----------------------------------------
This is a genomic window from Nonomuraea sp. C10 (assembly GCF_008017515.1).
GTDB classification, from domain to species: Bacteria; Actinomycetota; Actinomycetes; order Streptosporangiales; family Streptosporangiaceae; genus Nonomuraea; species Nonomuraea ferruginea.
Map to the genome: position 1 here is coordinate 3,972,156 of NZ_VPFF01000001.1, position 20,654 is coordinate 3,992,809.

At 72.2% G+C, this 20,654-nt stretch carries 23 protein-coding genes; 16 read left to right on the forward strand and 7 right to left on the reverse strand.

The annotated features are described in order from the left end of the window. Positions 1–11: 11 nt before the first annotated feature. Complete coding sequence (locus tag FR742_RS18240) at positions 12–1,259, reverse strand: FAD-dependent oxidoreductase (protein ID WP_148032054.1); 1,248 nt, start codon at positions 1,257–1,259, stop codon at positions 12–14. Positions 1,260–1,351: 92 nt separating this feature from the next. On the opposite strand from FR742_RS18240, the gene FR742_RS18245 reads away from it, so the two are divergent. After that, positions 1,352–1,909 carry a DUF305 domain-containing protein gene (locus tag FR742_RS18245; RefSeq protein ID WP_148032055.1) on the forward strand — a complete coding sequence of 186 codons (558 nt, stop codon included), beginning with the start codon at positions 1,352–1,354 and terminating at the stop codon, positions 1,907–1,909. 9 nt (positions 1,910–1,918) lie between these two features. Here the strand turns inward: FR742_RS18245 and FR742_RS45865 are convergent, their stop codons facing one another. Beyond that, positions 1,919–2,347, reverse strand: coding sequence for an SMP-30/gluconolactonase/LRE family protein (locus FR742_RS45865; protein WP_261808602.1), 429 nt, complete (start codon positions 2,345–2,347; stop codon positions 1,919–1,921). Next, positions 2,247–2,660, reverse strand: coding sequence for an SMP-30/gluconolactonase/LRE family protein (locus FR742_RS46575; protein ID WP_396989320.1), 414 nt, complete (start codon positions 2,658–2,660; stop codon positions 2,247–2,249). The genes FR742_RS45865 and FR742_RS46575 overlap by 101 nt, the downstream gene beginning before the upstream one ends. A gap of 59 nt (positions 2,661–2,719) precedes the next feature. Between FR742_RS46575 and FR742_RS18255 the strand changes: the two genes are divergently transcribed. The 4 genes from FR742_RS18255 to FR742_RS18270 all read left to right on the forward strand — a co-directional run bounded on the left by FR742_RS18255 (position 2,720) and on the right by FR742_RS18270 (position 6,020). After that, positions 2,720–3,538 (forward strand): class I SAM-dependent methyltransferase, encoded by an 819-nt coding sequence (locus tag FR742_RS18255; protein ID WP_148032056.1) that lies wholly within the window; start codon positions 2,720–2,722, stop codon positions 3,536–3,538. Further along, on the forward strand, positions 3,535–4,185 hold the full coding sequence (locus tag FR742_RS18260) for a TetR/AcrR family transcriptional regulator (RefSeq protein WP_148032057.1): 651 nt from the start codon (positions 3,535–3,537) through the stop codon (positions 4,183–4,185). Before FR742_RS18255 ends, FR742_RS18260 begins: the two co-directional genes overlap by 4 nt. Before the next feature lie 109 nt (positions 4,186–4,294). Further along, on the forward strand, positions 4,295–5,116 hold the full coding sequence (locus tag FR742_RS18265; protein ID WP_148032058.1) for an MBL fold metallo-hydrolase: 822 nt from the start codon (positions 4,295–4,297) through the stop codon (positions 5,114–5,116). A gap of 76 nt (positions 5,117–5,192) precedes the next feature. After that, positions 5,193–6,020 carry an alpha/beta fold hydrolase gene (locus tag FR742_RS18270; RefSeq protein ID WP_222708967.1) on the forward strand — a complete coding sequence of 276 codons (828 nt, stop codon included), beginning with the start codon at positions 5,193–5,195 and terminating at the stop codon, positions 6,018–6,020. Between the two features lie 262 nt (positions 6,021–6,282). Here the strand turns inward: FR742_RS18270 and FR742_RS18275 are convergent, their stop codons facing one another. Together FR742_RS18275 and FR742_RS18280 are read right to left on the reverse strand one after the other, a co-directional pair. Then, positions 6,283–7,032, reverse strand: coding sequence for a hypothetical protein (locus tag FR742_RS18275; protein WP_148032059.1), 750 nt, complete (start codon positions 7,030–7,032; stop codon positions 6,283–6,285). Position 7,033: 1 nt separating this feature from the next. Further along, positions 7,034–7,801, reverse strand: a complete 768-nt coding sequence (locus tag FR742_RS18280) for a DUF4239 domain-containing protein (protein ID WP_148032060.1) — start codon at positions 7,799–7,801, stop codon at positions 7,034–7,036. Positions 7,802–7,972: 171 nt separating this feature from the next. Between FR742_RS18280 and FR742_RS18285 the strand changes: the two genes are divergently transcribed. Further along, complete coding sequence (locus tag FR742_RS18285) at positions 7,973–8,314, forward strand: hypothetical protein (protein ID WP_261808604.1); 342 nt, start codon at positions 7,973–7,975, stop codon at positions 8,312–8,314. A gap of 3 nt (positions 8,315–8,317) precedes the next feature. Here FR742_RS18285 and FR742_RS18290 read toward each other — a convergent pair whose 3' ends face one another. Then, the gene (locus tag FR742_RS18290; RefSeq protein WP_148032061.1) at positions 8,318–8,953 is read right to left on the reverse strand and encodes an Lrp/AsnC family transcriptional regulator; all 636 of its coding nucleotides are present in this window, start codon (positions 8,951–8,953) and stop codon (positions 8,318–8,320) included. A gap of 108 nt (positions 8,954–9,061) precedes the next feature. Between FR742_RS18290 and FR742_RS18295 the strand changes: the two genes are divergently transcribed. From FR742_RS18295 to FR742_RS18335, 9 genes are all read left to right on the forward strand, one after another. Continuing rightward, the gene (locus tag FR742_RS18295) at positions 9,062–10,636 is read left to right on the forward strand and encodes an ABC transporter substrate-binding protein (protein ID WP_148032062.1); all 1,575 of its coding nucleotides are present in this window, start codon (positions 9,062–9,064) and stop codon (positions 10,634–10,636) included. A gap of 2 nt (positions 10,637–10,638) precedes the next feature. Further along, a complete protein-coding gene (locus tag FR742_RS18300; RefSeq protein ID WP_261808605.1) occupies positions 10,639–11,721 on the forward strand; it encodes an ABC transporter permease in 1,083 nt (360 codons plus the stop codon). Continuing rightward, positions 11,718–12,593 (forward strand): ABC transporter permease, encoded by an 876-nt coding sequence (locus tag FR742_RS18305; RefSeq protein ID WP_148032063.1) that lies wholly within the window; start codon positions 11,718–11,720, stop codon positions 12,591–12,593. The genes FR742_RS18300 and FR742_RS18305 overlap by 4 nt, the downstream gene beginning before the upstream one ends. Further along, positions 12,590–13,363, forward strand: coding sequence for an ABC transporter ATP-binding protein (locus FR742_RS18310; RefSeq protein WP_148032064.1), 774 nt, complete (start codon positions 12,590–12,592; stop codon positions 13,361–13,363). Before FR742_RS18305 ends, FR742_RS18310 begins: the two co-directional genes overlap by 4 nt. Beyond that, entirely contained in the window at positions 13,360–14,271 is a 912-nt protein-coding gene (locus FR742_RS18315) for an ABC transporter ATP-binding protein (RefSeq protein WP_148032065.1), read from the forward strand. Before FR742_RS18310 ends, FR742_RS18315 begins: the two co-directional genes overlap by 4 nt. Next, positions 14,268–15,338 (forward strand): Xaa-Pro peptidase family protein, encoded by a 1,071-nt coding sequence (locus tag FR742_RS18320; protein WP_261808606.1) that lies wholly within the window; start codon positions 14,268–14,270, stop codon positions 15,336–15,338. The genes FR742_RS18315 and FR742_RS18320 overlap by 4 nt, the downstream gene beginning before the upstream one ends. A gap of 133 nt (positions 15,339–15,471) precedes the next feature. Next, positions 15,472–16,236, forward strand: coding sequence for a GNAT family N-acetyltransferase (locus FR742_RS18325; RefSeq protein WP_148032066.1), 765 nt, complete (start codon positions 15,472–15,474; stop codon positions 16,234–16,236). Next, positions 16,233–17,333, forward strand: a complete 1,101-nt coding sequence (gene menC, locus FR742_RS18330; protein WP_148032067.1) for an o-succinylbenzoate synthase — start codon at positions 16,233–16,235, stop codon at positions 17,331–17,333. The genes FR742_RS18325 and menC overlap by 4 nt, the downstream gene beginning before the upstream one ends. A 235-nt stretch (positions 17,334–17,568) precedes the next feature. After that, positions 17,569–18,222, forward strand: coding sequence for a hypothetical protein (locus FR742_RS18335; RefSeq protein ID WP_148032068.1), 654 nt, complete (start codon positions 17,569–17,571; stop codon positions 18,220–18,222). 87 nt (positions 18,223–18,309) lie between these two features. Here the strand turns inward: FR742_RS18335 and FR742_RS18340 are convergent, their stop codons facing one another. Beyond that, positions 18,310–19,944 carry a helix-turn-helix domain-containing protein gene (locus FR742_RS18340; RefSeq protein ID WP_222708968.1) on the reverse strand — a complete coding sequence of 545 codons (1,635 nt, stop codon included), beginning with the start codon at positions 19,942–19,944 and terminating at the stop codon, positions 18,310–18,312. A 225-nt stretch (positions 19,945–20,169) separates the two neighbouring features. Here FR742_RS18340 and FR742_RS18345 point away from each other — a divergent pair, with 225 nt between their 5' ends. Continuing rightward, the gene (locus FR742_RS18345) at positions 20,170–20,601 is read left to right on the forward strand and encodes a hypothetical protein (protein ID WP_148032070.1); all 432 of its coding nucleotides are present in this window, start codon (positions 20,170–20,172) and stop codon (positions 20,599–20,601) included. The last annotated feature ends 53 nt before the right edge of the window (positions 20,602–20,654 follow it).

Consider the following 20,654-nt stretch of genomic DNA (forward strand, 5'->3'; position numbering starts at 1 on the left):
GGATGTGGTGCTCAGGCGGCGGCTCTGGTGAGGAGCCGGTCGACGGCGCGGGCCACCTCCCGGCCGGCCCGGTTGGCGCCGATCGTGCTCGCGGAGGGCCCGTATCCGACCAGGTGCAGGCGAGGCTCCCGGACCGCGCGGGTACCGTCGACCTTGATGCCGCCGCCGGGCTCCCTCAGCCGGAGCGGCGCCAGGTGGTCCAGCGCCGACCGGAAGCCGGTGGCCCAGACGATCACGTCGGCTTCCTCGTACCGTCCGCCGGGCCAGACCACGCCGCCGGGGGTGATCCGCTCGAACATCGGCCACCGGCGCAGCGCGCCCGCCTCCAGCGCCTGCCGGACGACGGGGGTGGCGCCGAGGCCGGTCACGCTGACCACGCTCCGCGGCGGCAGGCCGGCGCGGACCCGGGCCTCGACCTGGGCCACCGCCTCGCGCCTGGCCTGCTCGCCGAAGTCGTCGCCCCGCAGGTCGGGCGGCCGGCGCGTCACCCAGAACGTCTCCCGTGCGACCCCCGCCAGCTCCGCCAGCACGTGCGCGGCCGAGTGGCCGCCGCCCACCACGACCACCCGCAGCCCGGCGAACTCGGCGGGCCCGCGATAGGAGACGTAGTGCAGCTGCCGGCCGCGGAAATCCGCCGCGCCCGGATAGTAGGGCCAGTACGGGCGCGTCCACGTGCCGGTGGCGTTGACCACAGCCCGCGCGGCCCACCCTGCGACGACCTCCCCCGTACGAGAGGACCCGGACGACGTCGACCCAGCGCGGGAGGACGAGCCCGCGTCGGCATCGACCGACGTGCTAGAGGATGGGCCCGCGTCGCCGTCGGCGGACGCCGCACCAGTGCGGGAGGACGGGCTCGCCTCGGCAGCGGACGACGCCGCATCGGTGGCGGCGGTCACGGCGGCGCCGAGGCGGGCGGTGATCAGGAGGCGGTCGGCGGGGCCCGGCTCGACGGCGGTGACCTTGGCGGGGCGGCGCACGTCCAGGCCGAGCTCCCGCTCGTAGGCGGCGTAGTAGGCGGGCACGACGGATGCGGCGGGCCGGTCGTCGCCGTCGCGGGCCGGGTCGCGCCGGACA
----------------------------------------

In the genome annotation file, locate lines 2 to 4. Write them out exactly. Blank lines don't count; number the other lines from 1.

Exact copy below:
GTDB classification, from domain to species: Bacteria; Actinomycetota; Actinomycetes; order Streptosporangiales; family Streptosporangiaceae; genus Nonomuraea; species Nonomuraea ferruginea.
Map to the genome: position 1 here is coordinate 3,972,156 of NZ_VPFF01000001.1, position 20,654 is coordinate 3,992,809.

At 72.2% G+C, this 20,654-nt stretch carries 23 protein-coding genes; 16 read left to right on the forward strand and 7 right to left on the reverse strand.